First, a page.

The observable Universe contains about two trillion galaxies—more than ten times as many as previously estimated, according to the first significant revision of the count in two decades.
Since the mid-1990s, the working estimate for the number of galaxies in the Universe has been around 120 billion. That number was based largely on a 1996 study called Hubble Deep Field. Researchers pointed the Hubble Space Telescope at a small region of space for a total of ten days so that the long exposures would reveal extremely faint objects.
This view encompassed galaxies up to 12 billion light years away, which we see as they existed less than two billion years after the Big Bang. Astrophysicists then counted the galaxies within that narrow field of view and extrapolated the number to the full sky—under the assumption that it would look similar in all directions—to get to the 120 billion figure.
However, there weren't enough galaxies in the Hubble Deep Field image to account for the density of matter distributed throughout the Universe. The missing matter had to be in the form of galaxies too faint to see, as gas and dark matter. “We always knew there were going to be more galaxies than that,” says astrophysicist Christopher Conselice of the University of Nottingham, UK. “But we didn't know how many existed because we couldn't image them.”
More recent deep-field studies conducted using Hubble—after NASA astronauts upgraded the observatory in 2009—and other telescopes enabled Conselice and collaborators to count visible galaxies out to distances of 13 billion light years. They were able to plot the number of galaxies of a given mass that corresponded to various distances away from Earth. The researchers then extrapolated their estimates to encompass galaxies too small and faint for telescopes to pick up. Based on this, they calculated that the observable Universe should contain 2 trillion galaxies. The paper1 will be published in the Astrophysical Journal.
Moments in time
The team’s count was not too surprising, says astronomer Steven Finkelstein at the University of Texas at Austin, but it’s still helpful to put a number on it. “I don't know of anyone who has done this before,” he says. Conselice says that theorists had expected the number to be even higher; he and his collaborators now plan to look into this discrepancy.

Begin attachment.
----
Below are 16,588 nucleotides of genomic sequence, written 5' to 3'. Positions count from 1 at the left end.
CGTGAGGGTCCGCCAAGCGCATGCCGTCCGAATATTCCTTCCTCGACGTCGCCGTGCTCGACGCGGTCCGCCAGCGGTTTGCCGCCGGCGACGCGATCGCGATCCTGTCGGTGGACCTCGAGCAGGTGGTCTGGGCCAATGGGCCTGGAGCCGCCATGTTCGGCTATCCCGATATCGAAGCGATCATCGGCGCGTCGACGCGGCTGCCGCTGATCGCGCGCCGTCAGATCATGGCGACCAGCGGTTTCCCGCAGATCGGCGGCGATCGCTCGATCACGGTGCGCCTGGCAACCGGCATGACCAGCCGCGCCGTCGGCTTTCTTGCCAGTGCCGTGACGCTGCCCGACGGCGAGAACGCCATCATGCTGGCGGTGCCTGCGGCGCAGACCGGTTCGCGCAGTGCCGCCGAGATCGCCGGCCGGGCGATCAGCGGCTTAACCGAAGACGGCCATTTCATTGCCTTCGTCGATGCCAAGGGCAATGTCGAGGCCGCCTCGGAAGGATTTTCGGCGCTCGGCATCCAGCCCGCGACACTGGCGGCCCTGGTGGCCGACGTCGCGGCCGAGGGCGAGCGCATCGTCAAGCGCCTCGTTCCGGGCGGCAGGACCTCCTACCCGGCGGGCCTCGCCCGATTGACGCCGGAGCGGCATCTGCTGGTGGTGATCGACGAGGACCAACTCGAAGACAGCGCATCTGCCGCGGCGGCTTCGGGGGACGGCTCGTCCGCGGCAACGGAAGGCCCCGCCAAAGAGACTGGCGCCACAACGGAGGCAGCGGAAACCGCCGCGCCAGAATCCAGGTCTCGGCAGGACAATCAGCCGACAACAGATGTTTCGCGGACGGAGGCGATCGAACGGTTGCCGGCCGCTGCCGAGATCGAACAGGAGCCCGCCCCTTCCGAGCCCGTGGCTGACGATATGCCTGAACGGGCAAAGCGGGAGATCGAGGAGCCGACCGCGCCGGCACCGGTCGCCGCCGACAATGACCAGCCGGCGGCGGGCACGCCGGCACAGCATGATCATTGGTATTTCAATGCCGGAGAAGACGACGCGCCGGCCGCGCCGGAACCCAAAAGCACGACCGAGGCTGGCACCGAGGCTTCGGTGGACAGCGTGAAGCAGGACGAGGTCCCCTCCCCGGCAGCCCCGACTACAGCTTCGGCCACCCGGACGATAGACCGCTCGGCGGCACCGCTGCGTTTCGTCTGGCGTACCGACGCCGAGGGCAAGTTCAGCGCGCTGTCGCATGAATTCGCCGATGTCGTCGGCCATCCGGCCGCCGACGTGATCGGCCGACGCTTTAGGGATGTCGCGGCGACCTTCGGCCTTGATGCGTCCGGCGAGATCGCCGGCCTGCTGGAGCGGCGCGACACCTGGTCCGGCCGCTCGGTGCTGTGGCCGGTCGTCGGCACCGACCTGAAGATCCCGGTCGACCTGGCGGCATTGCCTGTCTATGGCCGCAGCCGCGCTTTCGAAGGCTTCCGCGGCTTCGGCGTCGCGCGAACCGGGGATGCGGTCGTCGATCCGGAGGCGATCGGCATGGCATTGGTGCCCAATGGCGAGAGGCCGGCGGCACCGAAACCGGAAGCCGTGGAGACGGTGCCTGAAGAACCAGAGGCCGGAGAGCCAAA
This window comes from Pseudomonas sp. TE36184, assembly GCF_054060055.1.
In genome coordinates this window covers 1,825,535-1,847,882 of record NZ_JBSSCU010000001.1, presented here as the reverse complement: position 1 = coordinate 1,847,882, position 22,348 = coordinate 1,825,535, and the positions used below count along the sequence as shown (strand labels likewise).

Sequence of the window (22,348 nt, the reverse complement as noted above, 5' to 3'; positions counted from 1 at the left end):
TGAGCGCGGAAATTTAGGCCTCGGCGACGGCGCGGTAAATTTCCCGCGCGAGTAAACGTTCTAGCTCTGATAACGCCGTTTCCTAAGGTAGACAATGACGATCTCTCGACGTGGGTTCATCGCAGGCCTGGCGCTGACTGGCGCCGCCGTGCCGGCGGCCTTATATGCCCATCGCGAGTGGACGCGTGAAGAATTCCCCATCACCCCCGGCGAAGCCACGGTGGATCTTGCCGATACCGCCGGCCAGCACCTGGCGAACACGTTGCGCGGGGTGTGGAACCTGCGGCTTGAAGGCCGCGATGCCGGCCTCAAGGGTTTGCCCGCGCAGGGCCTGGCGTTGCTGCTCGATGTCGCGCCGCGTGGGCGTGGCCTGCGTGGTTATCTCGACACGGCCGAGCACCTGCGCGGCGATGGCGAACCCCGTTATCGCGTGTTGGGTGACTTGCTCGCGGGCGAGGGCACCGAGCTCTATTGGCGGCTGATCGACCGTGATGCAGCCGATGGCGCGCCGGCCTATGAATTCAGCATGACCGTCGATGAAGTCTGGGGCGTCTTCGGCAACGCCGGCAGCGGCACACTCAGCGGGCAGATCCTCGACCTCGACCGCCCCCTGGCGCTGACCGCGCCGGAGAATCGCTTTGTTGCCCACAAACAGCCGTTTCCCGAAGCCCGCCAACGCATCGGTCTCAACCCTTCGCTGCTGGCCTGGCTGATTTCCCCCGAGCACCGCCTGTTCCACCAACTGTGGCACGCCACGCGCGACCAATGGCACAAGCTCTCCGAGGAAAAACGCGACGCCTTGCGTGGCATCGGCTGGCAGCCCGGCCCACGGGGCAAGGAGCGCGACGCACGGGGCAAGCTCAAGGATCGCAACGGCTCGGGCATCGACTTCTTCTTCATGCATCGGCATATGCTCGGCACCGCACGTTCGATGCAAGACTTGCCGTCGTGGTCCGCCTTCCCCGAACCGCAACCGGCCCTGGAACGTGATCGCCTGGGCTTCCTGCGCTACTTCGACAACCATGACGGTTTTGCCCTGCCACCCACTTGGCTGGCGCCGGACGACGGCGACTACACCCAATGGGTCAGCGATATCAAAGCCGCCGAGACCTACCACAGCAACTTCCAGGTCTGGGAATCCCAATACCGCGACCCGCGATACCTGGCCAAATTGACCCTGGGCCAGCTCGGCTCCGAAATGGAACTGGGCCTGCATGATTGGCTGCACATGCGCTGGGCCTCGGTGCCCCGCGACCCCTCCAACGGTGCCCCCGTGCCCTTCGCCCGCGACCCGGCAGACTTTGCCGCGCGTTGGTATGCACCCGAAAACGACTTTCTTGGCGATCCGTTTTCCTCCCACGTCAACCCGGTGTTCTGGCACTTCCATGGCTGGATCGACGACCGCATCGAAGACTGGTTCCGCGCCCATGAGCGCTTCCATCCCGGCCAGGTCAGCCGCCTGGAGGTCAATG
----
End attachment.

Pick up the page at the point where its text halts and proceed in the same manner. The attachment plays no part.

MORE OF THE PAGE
At present, researchers can only directly observe about 10% of the 2 trillion galaxies. But that will change in two years once Hubble's successor, the James Webb Space Telescope, is deployed, Conselice says. That telescope should also be able to peer much further back in time, to see how galaxies started to form, he adds.
The study might lead to an improved understanding galaxies by refining galaxy formation simulations and enabling more detailed assessments of how they grow.
But for now, his results are consistent with the current general theory of how galaxies form, in which most start very small, and then undergo a furious period of mergers and acquisitions, says Debra Elmegreen, an astronomer at Vassar College in Poughkeepsie, New York.
Because the Universe as seen today is a snapshot in time, many of the galaxies included in the new estimate no longer exist. They have merged into larger galaxies in the billions of years it took their light to reach Earth. So the current number of galaxies is therefore expected to be much lower than 2 trillion.
This article is reproduced with permission and was first published on October 14, 2016.